(py)oscode: Oscillatory ordinary differential equation solver

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oscode is a C++ tool with a Python interface that solves oscillatory ordinary differential equations efficiently. It is designed to deal with equations of the form

\[\ddot{x}(t) + 2\gamma(t)\dot{x}(t) + \omega^2(t)x(t) = 0,\]

where \(\gamma(t)\) and \(\omega(t)\) can be given as arrays.

oscode makes use of an analytic approximation of \(x(t)\) embedded in a stepping procedure to skip over long regions of oscillations, giving a reduction in computing time. The approximation is valid when the frequency \(\omega(t)\) changes slowly relative to the timescales of integration, it is therefore worth applying when this condition holds for at least some part of the integration range.

For the details of the numerical method used by oscode, see the Citations section.



Basic requirements for using the C++ interface:

  • C++11 or later

  • Eigen (a header-only library included in this source)

The strictly necessary Python dependencies are automatically installed when you use pip or the setup.py. They are:

The optional dependencies are:


pyoscode can be installed via pip

pip install pyoscode

or via the setup.py

git clone https://github.com/fruzsinaagocs/oscode
cd oscode
python setup.py install --user

You can then import pyoscode from anywhere. Omit the --user option if you wish to install globally or in a virtual environment. If you have any difficulties, check out the FAQs section below.

You can check that things are working by running tests/ (also ran by Travis continuous integration):

pytest tests/


oscode is a header-only C++ package, it requires no installation.

git clone https://github.com/fruzsinaagocs/oscode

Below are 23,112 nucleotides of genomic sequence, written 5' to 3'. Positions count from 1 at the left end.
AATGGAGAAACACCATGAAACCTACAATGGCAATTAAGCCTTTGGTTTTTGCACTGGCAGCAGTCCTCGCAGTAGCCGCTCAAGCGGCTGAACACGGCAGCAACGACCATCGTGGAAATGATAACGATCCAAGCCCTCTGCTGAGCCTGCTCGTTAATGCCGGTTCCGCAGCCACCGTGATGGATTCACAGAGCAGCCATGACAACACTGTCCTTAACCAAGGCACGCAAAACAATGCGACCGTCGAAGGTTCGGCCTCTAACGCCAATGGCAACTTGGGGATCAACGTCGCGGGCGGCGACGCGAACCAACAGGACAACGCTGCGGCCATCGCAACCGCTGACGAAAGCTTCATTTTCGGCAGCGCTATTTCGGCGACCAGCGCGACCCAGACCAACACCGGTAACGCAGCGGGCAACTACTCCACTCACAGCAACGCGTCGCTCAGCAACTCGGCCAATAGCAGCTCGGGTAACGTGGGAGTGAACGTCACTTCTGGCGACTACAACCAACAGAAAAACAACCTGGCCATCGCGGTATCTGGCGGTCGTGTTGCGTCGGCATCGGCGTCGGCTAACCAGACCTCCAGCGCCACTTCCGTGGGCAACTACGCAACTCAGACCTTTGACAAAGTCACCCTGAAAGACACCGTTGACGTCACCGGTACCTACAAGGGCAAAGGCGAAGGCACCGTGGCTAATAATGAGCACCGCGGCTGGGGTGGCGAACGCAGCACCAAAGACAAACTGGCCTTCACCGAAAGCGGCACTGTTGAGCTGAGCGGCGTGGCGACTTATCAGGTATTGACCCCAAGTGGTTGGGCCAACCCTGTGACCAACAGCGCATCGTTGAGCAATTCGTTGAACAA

and then include the relevant header files in your C++ code:

#include "solver.hpp"
#include "system.hpp"

Quick start

Try the following quick examples. They are available in the examples.


Introduction to pyoscode


Cosmology examples




Introduction to oscode


To plot results from burst.cpp


To compile and run:

g++ -g -Wall -std=c++11 -c -o burst.o burst.cpp
g++ -g -Wall -std=c++11 -o burst burst.o


Documentation is hosted at readthedocs.

To build your own local copy of the documentation you can run:

cd pyoscode/docs
make html


If you use oscode to solve equations for a publication, please cite:


Any comments and improvements to this project are welcome. You can contribute by:

  • Opening and issue to report bugs and propose new features.

  • Making a pull request.

Further help

You can get help by submitting an issue or posting a message on Gitter.



  1. Eigen import errors:
    pyoscode/_pyoscode.hpp:6:10: fatal error: Eigen/Dense: No such file or directory
     #include <Eigen/Dense>

    Try explicitly including the location of your Eigen library via the CPLUS_INCLUDE_PATH environment variable, for example:

    CPLUS_INCLUDE_PATH=/usr/include/eigen3 python setup.py install --user
    # or
    CPLUS_INCLUDE_PATH=/usr/include/eigen3 pip install pyoscode

    where /usr/include/eigen3 should be replaced with your system-specific eigen location.


Many thanks to Will Handley, Lukas Hergt, Anthony Lasenby, and Mike Hobson for their support and advice regarding the algorithm behind oscode. There are many packages without which some part of oscode (e.g. testing and examples) wouldn’t run as nicely and smoothly, thank you all developers for making and maintaining these open-source projects. A special thanks goes to the devs of exhale for making the beautiful C++ documentation possible.


  • 1.0.0: current version
    • Dense output

    • Arrays for frequency and damping term need not be evenly spaced

    • Automatic C++ documentation on readthedocs

    • Eigen included in source for pip installability

    • First pip release :)

  • 0.1.2:
    • Bug that occurred when beginning and end of integration coincided corrected

  • 0.1.1:
    • Automatic detection of direction of integration

  • 0.1.0:
    • Memory leaks at python interface fixed

    • C++ documentation added